The Admiralty approval confirms that the four coastguard survivors of the Skerries lifeboat each received a Tayleur Fund medal but, in the absence of a copy of the Admiralty letter (since weeded), did they have permission to wear them? In fact, the letter has 'survived', as it was printed in the Drogheda Argus of Saturday 22nd February 1875:
'Letter from the Lords of the Admiralty - The following letter in reference to the proposed presentation of medals to the survivors of the Skerries lifeboat accident, has been received by Mr Frederick Stokes, Treasurer of the Tayleur Fund, in reply to his application for the requisite permission.
Admiralty 15 February 1872.
With reference to your letter of the 12th inst. requesting that four men of the coastguard at Balbriggan may be allowed to accept each a medal and gratuity of £10, which have been granted them by the Tayleur Fund for their gallant conduct on the 2nd inst. in the lifeboat at that place. I am commanded by my Lords Commissioners of the Admiralty to request you to convey their thanks to the members of the Committee of the Tayleur Fund for the recognition of the services of these men of the coastguard, and to acquaint you that they have great satisfaction in allowing the men to receive the reward and wear the medals.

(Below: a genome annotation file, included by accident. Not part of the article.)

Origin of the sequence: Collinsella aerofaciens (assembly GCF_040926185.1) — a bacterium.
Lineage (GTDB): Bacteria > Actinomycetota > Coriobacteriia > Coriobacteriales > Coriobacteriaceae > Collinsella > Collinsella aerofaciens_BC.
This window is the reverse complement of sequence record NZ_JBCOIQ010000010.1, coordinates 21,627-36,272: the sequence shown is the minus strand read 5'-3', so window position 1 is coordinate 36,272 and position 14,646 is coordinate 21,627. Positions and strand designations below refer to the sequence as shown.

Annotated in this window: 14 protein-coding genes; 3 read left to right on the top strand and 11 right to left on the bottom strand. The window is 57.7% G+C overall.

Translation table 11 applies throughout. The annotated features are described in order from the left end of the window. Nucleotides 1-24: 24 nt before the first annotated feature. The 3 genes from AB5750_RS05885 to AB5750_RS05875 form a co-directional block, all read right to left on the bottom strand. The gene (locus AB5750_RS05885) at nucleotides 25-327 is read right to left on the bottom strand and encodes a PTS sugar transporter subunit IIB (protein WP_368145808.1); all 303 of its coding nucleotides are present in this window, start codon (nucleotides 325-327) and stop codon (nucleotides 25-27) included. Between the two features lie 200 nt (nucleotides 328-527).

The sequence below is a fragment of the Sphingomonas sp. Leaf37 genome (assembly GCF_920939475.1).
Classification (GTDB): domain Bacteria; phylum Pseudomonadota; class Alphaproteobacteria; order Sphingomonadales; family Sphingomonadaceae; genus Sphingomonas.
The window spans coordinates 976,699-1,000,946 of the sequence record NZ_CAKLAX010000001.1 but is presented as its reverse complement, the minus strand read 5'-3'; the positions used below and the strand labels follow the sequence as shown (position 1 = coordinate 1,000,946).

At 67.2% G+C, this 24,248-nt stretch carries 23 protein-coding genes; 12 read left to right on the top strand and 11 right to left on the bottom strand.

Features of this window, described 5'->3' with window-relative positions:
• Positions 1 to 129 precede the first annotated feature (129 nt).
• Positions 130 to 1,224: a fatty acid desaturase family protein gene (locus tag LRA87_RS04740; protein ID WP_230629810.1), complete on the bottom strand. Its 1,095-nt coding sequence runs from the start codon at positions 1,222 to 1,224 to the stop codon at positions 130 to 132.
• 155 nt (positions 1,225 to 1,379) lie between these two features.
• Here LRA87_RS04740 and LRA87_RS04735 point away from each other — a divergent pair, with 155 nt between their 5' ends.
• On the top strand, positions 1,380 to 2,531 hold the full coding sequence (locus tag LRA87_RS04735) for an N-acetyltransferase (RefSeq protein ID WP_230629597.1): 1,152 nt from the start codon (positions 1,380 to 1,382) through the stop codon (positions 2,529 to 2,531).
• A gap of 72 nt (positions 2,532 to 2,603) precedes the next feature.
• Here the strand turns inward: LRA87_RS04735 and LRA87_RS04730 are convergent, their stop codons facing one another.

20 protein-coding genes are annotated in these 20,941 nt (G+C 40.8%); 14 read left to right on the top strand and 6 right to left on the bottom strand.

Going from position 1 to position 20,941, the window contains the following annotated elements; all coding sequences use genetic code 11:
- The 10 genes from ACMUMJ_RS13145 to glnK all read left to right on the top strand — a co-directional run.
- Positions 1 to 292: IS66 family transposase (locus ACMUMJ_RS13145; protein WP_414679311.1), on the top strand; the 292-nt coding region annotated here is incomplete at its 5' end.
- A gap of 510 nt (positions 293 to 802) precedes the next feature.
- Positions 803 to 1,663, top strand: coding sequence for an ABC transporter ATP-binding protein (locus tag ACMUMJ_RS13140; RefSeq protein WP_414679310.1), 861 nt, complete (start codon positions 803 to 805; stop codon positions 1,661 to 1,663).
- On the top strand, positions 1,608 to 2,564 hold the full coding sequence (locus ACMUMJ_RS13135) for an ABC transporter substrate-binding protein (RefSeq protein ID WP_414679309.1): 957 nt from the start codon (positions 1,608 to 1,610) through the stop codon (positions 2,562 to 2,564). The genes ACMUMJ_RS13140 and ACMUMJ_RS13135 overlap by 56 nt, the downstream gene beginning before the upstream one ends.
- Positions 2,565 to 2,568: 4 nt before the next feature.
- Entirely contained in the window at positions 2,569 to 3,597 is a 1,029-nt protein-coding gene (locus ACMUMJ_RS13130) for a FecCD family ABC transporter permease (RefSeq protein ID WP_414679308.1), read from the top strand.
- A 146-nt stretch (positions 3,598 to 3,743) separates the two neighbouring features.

To Treasurer of the Tayleur Fund,
What was the Tayleur Fund Medal ?
An Irish bravery award: the Tayleur Fund Medal
The Tayleur, built in 1853, was the largest sailing ship ever built in Britain at the time of her launch, being 1,977 tons. She sailed from Liverpool for Melbourne on her maiden voyage on Thursday 19 January 1854, carrying 581 passengers and 71 crew. Encountering rough weather as soon as she emerged into the Irish Sea, the Tayleur’s navigational instruments proved faulty and in appalling visibility she was wrecked on Saturday 21 January on rocks at Lambay Island, having first attempted to anchor and weather the storm. Panic spread through the people on board, some of whom managed to scramble on the Island. Of the passengers and crew, some 380 were drowned, many of these being women and children.